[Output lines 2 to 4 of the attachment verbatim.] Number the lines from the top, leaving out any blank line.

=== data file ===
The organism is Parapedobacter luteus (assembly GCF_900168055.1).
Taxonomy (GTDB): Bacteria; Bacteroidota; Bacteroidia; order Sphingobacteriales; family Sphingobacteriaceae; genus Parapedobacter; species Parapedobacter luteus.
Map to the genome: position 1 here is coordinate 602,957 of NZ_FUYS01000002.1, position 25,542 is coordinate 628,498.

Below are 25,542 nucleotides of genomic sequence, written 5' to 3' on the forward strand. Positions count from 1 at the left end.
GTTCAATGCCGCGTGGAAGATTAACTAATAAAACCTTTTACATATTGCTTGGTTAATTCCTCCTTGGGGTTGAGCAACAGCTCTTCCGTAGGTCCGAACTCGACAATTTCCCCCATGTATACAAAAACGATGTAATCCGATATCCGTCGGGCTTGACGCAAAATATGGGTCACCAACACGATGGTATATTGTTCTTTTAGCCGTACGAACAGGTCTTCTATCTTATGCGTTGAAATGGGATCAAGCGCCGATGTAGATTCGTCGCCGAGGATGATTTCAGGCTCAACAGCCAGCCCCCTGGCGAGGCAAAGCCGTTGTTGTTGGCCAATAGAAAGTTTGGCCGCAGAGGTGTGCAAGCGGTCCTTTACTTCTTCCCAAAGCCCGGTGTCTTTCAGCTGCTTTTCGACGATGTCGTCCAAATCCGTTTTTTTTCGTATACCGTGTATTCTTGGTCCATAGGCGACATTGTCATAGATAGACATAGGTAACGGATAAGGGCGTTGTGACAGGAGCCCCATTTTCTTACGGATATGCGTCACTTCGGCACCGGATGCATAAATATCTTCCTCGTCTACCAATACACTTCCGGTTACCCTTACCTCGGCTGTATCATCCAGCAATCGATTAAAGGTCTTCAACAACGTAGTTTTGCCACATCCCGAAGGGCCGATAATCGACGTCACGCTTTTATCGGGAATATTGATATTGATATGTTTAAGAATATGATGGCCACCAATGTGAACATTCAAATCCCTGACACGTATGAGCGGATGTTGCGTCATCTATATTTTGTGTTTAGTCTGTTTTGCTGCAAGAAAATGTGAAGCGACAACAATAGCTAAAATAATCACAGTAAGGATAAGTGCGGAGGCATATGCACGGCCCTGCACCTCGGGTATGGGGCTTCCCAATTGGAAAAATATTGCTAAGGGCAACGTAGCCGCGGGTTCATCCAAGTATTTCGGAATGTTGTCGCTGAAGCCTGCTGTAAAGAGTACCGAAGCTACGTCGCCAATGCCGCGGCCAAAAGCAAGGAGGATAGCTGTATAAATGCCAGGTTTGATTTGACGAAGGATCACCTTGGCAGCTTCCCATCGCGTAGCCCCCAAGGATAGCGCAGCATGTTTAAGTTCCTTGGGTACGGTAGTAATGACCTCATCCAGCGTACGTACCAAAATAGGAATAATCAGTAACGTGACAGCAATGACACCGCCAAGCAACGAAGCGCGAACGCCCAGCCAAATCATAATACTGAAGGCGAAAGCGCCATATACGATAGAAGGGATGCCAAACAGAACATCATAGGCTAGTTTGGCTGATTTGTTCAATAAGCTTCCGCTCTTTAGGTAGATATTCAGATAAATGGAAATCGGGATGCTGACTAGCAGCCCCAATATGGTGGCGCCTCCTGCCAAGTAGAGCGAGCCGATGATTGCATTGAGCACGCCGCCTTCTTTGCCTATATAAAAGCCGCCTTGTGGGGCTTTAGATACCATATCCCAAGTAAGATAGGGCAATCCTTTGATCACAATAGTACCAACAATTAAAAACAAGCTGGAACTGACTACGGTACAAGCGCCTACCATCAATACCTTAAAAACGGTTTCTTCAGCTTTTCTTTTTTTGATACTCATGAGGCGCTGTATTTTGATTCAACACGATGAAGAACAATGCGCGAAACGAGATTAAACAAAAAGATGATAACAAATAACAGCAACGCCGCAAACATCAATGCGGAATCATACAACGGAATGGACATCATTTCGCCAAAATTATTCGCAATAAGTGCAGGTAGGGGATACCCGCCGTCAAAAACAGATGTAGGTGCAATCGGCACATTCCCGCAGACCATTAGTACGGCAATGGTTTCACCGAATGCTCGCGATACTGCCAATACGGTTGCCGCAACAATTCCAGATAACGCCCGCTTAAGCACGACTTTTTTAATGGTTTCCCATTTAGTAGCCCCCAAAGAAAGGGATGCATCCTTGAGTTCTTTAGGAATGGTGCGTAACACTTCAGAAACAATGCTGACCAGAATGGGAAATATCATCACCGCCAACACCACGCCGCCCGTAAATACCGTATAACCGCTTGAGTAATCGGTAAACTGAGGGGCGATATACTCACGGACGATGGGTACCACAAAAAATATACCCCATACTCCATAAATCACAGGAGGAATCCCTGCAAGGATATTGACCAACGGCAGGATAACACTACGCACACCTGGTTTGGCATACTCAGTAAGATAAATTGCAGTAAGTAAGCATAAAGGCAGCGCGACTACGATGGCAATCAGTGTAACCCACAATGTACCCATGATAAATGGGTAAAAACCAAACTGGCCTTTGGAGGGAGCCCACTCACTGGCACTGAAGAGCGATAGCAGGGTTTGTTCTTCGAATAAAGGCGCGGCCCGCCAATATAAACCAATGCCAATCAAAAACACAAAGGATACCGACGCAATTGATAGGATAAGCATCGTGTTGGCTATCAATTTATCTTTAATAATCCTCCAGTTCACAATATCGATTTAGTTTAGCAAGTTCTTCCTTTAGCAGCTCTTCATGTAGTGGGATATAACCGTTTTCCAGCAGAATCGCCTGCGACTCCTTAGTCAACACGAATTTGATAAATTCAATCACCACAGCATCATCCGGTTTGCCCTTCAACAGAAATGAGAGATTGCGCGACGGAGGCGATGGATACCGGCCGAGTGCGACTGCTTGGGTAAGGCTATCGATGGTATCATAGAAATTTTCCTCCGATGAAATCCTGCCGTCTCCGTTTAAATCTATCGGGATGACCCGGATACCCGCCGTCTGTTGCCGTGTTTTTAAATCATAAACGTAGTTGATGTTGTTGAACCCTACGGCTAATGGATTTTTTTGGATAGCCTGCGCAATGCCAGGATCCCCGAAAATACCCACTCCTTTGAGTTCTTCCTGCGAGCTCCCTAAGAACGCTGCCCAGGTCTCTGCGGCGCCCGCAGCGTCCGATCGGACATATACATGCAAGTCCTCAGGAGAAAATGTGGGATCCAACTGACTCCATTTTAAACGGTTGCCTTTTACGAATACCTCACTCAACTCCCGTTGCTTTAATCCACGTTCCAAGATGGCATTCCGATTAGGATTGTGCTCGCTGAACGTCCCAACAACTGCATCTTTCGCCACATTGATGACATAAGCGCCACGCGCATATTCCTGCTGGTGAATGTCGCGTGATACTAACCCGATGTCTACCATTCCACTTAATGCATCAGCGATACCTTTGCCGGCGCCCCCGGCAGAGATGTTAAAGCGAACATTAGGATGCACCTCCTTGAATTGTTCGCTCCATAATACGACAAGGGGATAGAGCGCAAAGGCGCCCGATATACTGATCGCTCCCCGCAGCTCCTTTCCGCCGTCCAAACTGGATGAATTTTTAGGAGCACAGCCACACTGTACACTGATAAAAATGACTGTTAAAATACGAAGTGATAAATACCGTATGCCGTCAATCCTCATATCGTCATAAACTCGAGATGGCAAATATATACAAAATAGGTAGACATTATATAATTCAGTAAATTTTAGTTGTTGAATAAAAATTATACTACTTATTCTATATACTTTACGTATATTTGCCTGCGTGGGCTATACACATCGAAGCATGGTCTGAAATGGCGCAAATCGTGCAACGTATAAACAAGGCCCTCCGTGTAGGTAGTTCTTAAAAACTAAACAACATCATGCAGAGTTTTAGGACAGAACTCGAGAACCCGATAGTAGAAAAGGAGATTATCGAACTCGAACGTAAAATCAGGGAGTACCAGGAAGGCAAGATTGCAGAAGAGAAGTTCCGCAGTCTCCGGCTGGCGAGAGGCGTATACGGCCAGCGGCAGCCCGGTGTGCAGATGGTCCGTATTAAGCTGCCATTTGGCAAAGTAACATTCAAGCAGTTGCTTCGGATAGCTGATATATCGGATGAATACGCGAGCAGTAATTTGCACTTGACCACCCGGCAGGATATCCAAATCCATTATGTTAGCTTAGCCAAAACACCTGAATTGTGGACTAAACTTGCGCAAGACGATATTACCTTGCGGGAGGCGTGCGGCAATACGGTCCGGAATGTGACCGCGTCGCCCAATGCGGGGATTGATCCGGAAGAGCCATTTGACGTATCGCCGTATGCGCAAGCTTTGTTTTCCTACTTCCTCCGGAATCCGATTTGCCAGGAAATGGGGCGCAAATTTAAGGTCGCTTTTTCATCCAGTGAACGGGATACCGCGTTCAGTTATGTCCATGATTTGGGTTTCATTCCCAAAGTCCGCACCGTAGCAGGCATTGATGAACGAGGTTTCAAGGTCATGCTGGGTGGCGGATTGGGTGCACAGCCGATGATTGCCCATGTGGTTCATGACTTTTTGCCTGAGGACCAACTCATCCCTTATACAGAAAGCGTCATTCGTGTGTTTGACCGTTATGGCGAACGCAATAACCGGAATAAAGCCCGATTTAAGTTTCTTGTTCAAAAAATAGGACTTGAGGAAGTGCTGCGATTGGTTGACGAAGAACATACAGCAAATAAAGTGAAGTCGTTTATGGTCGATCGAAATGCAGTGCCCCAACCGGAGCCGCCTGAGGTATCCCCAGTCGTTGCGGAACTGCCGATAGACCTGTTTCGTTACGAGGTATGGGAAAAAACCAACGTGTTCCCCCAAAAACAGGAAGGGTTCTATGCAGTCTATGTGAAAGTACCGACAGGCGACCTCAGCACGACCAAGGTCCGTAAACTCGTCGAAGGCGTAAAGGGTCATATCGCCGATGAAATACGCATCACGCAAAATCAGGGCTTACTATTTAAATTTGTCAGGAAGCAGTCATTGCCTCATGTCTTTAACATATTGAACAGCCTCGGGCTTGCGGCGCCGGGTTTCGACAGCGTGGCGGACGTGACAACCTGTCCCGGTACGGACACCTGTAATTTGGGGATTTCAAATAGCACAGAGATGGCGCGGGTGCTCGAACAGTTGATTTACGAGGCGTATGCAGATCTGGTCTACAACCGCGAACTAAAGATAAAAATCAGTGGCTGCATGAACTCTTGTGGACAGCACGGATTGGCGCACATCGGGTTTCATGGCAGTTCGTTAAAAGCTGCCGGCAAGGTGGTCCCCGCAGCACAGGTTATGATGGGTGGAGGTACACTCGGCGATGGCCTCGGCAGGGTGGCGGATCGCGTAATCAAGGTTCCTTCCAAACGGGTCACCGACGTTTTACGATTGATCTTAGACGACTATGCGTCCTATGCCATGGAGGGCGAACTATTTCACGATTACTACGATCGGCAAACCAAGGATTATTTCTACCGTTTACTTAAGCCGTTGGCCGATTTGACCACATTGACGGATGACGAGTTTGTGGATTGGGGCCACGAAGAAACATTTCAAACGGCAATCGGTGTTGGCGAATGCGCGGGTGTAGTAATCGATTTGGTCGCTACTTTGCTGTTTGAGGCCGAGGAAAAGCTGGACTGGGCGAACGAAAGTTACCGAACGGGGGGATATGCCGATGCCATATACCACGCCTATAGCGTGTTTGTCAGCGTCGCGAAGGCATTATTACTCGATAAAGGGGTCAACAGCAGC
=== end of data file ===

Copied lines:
Taxonomy (GTDB): Bacteria; Bacteroidota; Bacteroidia; order Sphingobacteriales; family Sphingobacteriaceae; genus Parapedobacter; species Parapedobacter luteus.
Map to the genome: position 1 here is coordinate 602,957 of NZ_FUYS01000002.1, position 25,542 is coordinate 628,498.

Below are 25,542 nucleotides of genomic sequence, written 5' to 3' on the forward strand. Positions count from 1 at the left end.